This investment by the UK government also marks the UK’s role as a global leader in research and innovation and demonstrates a continued legacy of the London 2012 games, with a leading commitment to disability inclusion. Housed on the Queen Elizabeth Olympic Park in UCL’s East campus, GDI Hub hosts the world’s first WHO Collaborating Centre on Assistive Technology and WHO are a core partner in this work.
The additional investment will allow the AT2030 programme to continue to support governments in developing their policy and practice frameworks, ensure the physical and digital environments are accessible for AT users, and trial a scaled version of innovation support. AT2030 will also develop tools which make better use of data, building on the strengths of UCL Computer Science in Human-Computer Interaction and AI, AT2030 will work with partners to develop tools which allow for more affordable and informative data sets for the second Global Report on AT.
What will the funding fund?
UK aids announcement will support the delivery of 30 more AT innovations on track to scale; 15 more innovative service delivery models; 60 more AT ventures supported for sustainable growth and 45 more countries/organisations implementing AT2030 funded ideas. We will publish an additional 80 journal articles and 120 influencing papers, driving 30 more innovative ATs, as well as 22 innovation ecosystem interventions. We'll create 50 more partnerships, and 75 more strategic tools to increase AT capacity. We’ll conduct 8 additional procurement pilots/frameworks at the country, regional and global level, and will deliver 30 country level strategies for disability inclusion and AT access.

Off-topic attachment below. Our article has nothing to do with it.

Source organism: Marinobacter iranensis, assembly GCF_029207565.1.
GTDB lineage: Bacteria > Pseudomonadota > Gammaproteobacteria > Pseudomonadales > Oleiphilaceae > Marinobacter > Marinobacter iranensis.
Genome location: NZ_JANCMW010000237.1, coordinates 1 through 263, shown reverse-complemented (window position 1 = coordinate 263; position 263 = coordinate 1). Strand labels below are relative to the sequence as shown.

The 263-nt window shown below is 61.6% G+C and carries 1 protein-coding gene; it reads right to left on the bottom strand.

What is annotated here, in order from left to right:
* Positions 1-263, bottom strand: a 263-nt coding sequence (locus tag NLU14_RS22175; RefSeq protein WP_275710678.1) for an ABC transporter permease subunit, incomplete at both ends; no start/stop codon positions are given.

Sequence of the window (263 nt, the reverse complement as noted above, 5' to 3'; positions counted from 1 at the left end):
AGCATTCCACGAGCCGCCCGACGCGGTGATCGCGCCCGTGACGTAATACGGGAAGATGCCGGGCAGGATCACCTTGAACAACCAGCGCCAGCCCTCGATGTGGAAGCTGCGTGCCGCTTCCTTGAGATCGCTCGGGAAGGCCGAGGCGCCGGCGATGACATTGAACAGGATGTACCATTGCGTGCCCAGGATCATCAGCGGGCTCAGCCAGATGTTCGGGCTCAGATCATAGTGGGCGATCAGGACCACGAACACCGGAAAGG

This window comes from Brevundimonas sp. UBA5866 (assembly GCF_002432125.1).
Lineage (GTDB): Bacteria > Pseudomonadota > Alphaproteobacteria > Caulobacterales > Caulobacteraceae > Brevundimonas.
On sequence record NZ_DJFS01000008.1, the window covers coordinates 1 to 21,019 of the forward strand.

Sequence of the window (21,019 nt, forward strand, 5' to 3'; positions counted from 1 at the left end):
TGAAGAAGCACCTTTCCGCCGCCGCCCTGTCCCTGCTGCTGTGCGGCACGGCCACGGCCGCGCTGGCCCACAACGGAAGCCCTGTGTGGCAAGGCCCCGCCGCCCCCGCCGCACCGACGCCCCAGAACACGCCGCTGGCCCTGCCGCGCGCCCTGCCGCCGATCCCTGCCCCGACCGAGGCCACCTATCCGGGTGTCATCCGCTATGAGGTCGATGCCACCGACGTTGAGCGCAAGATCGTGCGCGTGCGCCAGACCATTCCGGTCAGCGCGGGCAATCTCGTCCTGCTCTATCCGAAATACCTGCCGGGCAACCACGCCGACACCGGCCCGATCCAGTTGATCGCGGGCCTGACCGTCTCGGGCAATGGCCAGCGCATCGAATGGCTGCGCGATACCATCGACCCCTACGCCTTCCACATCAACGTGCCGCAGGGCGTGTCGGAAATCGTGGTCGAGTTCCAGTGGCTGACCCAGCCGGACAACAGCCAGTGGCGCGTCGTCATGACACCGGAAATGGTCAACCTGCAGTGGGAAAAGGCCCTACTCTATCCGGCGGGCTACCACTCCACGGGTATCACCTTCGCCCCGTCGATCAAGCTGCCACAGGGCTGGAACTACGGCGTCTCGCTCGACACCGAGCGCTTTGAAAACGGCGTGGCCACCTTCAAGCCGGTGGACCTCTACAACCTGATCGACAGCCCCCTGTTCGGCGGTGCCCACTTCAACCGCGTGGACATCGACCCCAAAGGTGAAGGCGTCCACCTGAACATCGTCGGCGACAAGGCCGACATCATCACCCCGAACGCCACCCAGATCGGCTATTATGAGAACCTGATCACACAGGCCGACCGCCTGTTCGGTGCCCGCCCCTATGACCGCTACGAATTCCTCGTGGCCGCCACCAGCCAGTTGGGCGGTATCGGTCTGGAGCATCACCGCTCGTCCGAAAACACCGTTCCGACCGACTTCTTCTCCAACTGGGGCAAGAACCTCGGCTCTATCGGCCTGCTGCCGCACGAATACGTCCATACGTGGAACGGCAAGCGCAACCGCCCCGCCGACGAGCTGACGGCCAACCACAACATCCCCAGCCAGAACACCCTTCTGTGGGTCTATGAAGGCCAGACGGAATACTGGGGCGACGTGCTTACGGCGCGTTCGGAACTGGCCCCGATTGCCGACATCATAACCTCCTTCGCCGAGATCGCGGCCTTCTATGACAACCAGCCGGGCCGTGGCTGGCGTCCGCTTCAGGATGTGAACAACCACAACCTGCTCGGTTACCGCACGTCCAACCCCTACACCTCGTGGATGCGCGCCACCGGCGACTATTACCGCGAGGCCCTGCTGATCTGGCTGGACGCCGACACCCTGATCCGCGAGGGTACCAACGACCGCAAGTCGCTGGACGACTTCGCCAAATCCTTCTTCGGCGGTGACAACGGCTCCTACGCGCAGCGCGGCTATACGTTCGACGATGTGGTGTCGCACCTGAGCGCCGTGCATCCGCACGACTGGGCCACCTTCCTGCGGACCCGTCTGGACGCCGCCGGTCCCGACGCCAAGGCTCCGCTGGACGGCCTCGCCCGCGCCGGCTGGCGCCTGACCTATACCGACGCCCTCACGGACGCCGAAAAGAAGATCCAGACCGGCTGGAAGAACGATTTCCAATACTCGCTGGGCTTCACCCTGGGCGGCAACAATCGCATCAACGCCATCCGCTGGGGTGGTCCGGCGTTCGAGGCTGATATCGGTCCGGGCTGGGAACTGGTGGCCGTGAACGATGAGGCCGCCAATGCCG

UK Minister of State for Disabled People, Health and Work Tom Pursglove MP reflected;
“We know that as a global ageing population, the need for ATech is growing; and so must our efforts. If we are lucky enough to grow old, all of us will need ATech at some point in our lifetimes.” adding, “This investment will redouble our efforts on Inclusive Innovation and ATech access as we approach the last 6 years of the SDGs.”
Dr Vicki Austin, Director & Co-founder of the Global Disability Innovation Hub said;
“Over the past five years we’ve seen Assistive Technology emerge onto the development agenda as a key priority for anyone who believes in inclusion, economic wellbeing and societies where all can participate. Since the pandemic, the need is even greater and the opportunities more exciting too, as digital solutions are powering rapid change. A lot has been done, but there is much to do.
I am proud that GDI Hub, born of the legacy of the London 2012 Games, contributes to lead the global agenda on disability inclusion, and to do this from our new home at UCL East. We couldn’t do this work without a global consortium of disruptive partners who have turned their attention to AT access, and the status of WHO global collaborating centre on AT, is a real honour to hold. From our students, our researchers and our team, to our corporate partners, the communities we work with and the creative innovators we work with – everyone is determined to match this funding 100% and meet the challenge of inclusive tech for all.”